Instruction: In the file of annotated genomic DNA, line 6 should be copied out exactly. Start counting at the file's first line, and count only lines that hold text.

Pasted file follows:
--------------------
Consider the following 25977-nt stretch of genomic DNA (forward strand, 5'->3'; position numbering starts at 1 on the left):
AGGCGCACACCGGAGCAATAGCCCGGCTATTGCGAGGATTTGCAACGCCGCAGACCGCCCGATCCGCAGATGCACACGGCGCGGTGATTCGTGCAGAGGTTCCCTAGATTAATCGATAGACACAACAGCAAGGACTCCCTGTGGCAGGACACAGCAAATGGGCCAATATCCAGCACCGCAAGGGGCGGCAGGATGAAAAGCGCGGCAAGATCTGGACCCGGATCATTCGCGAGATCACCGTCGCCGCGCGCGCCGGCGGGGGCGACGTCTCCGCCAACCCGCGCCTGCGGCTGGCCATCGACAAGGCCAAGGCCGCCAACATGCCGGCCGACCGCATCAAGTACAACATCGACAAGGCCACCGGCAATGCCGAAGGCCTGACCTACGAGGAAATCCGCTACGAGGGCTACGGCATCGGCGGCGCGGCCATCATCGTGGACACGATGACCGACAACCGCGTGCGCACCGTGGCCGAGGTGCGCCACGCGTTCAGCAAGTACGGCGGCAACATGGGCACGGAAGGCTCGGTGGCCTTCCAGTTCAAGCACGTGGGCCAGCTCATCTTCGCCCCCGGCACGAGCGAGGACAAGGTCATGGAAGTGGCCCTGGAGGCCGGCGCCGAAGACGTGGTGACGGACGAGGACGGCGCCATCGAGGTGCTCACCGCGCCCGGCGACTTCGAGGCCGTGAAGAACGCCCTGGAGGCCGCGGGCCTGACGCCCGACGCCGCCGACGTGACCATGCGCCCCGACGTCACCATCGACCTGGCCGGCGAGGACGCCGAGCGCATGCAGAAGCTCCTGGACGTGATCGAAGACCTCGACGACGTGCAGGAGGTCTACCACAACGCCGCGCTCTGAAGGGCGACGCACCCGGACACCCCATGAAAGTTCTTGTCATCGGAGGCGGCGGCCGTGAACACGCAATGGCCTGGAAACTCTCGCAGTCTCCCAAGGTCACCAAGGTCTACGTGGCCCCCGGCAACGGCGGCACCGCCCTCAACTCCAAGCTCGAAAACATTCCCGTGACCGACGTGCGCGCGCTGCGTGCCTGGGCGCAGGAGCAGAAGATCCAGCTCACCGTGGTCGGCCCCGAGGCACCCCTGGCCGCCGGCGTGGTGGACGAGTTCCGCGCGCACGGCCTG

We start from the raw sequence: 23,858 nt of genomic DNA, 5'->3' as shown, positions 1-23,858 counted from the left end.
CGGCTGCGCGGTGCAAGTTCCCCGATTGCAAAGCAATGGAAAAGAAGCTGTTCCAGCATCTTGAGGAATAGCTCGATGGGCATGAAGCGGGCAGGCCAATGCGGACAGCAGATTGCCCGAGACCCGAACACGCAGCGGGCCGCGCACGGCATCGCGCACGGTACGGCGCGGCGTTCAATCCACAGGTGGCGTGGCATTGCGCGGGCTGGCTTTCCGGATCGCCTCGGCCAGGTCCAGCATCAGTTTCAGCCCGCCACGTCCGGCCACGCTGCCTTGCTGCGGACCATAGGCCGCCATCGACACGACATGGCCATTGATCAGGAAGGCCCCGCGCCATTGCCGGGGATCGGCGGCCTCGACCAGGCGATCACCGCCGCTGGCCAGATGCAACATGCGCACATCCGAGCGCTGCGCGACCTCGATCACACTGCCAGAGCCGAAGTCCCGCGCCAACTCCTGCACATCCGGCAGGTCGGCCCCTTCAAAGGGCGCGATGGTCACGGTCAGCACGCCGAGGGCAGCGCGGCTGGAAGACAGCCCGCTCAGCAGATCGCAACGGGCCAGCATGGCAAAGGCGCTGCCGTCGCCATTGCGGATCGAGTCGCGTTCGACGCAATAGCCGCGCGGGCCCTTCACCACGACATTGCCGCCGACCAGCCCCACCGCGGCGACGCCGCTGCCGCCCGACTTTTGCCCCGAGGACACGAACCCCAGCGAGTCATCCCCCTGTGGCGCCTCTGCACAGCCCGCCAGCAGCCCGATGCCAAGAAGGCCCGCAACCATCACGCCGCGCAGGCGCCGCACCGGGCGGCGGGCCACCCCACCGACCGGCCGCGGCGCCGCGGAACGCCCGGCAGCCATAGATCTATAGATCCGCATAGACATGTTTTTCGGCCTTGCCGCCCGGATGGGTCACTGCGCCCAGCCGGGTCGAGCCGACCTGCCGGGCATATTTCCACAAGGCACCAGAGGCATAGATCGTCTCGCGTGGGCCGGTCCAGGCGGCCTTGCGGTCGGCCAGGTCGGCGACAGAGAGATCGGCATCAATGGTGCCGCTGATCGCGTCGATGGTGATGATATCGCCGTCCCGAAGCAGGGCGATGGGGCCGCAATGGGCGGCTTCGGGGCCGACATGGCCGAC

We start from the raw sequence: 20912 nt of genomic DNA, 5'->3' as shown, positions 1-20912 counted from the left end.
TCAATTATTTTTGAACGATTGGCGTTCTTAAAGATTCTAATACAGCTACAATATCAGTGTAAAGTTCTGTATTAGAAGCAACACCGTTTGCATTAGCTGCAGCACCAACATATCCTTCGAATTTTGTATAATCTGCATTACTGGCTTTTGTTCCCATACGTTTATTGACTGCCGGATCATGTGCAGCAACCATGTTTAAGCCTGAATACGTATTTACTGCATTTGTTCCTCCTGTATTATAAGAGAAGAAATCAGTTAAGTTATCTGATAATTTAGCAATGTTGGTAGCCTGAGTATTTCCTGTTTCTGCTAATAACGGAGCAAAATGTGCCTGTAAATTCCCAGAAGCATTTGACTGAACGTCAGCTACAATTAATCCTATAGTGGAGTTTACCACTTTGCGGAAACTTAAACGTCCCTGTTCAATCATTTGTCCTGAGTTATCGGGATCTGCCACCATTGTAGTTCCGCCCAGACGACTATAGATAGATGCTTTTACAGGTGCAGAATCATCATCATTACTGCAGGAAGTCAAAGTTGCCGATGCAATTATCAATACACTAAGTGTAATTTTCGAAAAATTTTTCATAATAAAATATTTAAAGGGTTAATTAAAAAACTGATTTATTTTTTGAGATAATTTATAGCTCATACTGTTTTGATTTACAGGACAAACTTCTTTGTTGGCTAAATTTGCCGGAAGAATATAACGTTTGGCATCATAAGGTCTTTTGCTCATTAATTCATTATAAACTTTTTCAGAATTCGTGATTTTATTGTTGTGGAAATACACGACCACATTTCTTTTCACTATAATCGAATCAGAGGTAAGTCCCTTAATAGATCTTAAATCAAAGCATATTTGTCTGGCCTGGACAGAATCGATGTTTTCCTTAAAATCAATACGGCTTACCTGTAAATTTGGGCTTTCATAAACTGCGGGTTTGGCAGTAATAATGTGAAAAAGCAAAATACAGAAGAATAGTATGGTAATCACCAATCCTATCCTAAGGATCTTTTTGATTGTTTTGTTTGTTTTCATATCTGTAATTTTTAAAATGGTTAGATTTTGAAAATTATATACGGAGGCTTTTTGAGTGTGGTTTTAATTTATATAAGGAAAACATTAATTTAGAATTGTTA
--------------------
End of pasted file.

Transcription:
TCAATTATTTTTGAACGATTGGCGTTCTTAAAGATTCTAATACAGCTACAATATCAGTGTAAAGTTCTGTATTAGAAGCAACACCGTTTGCATTAGCTGCAGCACCAACATATCCTTCGAATTTTGTATAATCTGCATTACTGGCTTTTGTTCCCATACGTTTATTGACTGCCGGATCATGTGCAGCAACCATGTTTAAGCCTGAATACGTATTTACTGCATTTGTTCCTCCTGTATTATAAGAGAAGAAATCAGTTAAGTTATCTGATAATTTAGCAATGTTGGTAGCCTGAGTATTTCCTGTTTCTGCTAATAACGGAGCAAAATGTGCCTGTAAATTCCCAGAAGCATTTGACTGAACGTCAGCTACAATTAATCCTATAGTGGAGTTTACCACTTTGCGGAAACTTAAACGTCCCTGTTCAATCATTTGTCCTGAGTTATCGGGATCTGCCACCATTGTAGTTCCGCCCAGACGACTATAGATAGATGCTTTTACAGGTGCAGAATCATCATCATTACTGCAGGAAGTCAAAGTTGCCGATGCAATTATCAATACACTAAGTGTAATTTTCGAAAAATTTTTCATAATAAAATATTTAAAGGGTTAATTAAAAAACTGATTTATTTTTTGAGATAATTTATAGCTCATACTGTTTTGATTTACAGGACAAACTTCTTTGTTGGCTAAATTTGCCGGAAGAATATAACGTTTGGCATCATAAGGTCTTTTGCTCATTAATTCATTATAAACTTTTTCAGAATTCGTGATTTTATTGTTGTGGAAATACACGACCACATTTCTTTTCACTATAATCGAATCAGAGGTAAGTCCCTTAATAGATCTTAAATCAAAGCATATTTGTCTGGCCTGGACAGAATCGATGTTTTCCTTAAAATCAATACGGCTTACCTGTAAATTTGGGCTTTCATAAACTGCGGGTTTGGCAGTAATAATGTGAAAAAGCAAAATACAGAAGAATAGTATGGTAATCACCAATCCTATCCTAAGGATCTTTTTGATTGTTTTGTTTGTTTTCATATCTGTAATTTTTAAAATGGTTAGATTTTGAAAATTATATACGGAGGCTTTTTGAGTGTGGTTTTAATTTATATAAGGAAAACATTAATTTAGAATTGTTA